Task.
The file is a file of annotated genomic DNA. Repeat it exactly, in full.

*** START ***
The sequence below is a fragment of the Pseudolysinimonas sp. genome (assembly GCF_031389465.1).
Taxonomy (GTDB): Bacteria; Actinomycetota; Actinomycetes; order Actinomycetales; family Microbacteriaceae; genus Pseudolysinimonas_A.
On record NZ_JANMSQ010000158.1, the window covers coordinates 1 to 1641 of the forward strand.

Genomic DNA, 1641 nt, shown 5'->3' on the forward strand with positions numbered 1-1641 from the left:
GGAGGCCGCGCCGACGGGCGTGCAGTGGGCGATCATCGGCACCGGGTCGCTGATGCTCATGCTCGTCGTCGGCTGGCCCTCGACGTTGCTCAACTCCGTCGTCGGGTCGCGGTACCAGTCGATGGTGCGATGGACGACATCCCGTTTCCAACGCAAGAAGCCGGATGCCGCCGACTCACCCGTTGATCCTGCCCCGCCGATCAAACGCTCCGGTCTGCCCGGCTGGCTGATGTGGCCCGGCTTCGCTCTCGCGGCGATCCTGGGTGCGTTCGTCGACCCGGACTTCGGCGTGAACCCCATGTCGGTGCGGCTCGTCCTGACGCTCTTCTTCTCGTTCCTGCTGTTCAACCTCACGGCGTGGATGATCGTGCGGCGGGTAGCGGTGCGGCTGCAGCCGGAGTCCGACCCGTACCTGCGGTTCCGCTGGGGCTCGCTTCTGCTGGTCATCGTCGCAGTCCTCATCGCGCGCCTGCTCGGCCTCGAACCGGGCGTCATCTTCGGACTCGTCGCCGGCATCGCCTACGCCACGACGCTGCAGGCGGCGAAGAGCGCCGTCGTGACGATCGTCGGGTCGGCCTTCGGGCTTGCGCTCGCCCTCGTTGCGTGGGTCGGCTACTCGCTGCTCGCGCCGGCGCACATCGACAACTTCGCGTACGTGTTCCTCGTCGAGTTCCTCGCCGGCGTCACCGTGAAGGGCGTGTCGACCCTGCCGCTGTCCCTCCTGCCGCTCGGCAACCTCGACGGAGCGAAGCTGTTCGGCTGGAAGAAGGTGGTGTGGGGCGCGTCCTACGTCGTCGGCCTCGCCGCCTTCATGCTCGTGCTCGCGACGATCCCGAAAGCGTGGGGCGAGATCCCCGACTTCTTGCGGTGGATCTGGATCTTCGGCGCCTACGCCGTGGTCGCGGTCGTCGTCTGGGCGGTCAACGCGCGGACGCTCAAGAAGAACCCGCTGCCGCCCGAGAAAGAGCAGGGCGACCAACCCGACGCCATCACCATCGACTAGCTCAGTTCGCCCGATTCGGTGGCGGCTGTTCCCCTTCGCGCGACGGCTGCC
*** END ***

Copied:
The sequence below is a fragment of the Pseudolysinimonas sp. genome (assembly GCF_031389465.1).
Taxonomy (GTDB): Bacteria; Actinomycetota; Actinomycetes; order Actinomycetales; family Microbacteriaceae; genus Pseudolysinimonas_A.
On record NZ_JANMSQ010000158.1, the window covers coordinates 1 to 1641 of the forward strand.

Genomic DNA, 1641 nt, shown 5'->3' on the forward strand with positions numbered 1-1641 from the left:
GGAGGCCGCGCCGACGGGCGTGCAGTGGGCGATCATCGGCACCGGGTCGCTGATGCTCATGCTCGTCGTCGGCTGGCCCTCGACGTTGCTCAACTCCGTCGTCGGGTCGCGGTACCAGTCGATGGTGCGATGGACGACATCCCGTTTCCAACGCAAGAAGCCGGATGCCGCCGACTCACCCGTTGATCCTGCCCCGCCGATCAAACGCTCCGGTCTGCCCGGCTGGCTGATGTGGCCCGGCTTCGCTCTCGCGGCGATCCTGGGTGCGTTCGTCGACCCGGACTTCGGCGTGAACCCCATGTCGGTGCGGCTCGTCCTGACGCTCTTCTTCTCGTTCCTGCTGTTCAACCTCACGGCGTGGATGATCGTGCGGCGGGTAGCGGTGCGGCTGCAGCCGGAGTCCGACCCGTACCTGCGGTTCCGCTGGGGCTCGCTTCTGCTGGTCATCGTCGCAGTCCTCATCGCGCGCCTGCTCGGCCTCGAACCGGGCGTCATCTTCGGACTCGTCGCCGGCATCGCCTACGCCACGACGCTGCAGGCGGCGAAGAGCGCCGTCGTGACGATCGTCGGGTCGGCCTTCGGGCTTGCGCTCGCCCTCGTTGCGTGGGTCGGCTACTCGCTGCTCGCGCCGGCGCACATCGACAACTTCGCGTACGTGTTCCTCGTCGAGTTCCTCGCCGGCGTCACCGTGAAGGGCGTGTCGACCCTGCCGCTGTCCCTCCTGCCGCTCGGCAACCTCGACGGAGCGAAGCTGTTCGGCTGGAAGAAGGTGGTGTGGGGCGCGTCCTACGTCGTCGGCCTCGCCGCCTTCATGCTCGTGCTCGCGACGATCCCGAAAGCGTGGGGCGAGATCCCCGACTTCTTGCGGTGGATCTGGATCTTCGGCGCCTACGCCGTGGTCGCGGTCGTCGTCTGGGCGGTCAACGCGCGGACGCTCAAGAAGAACCCGCTGCCGCCCGAGAAAGAGCAGGGCGACCAACCCGACGCCATCACCATCGACTAGCTCAGTTCGCCCGATTCGGTGGCGGCTGTTCCCCTTCGCGCGACGGCTGCC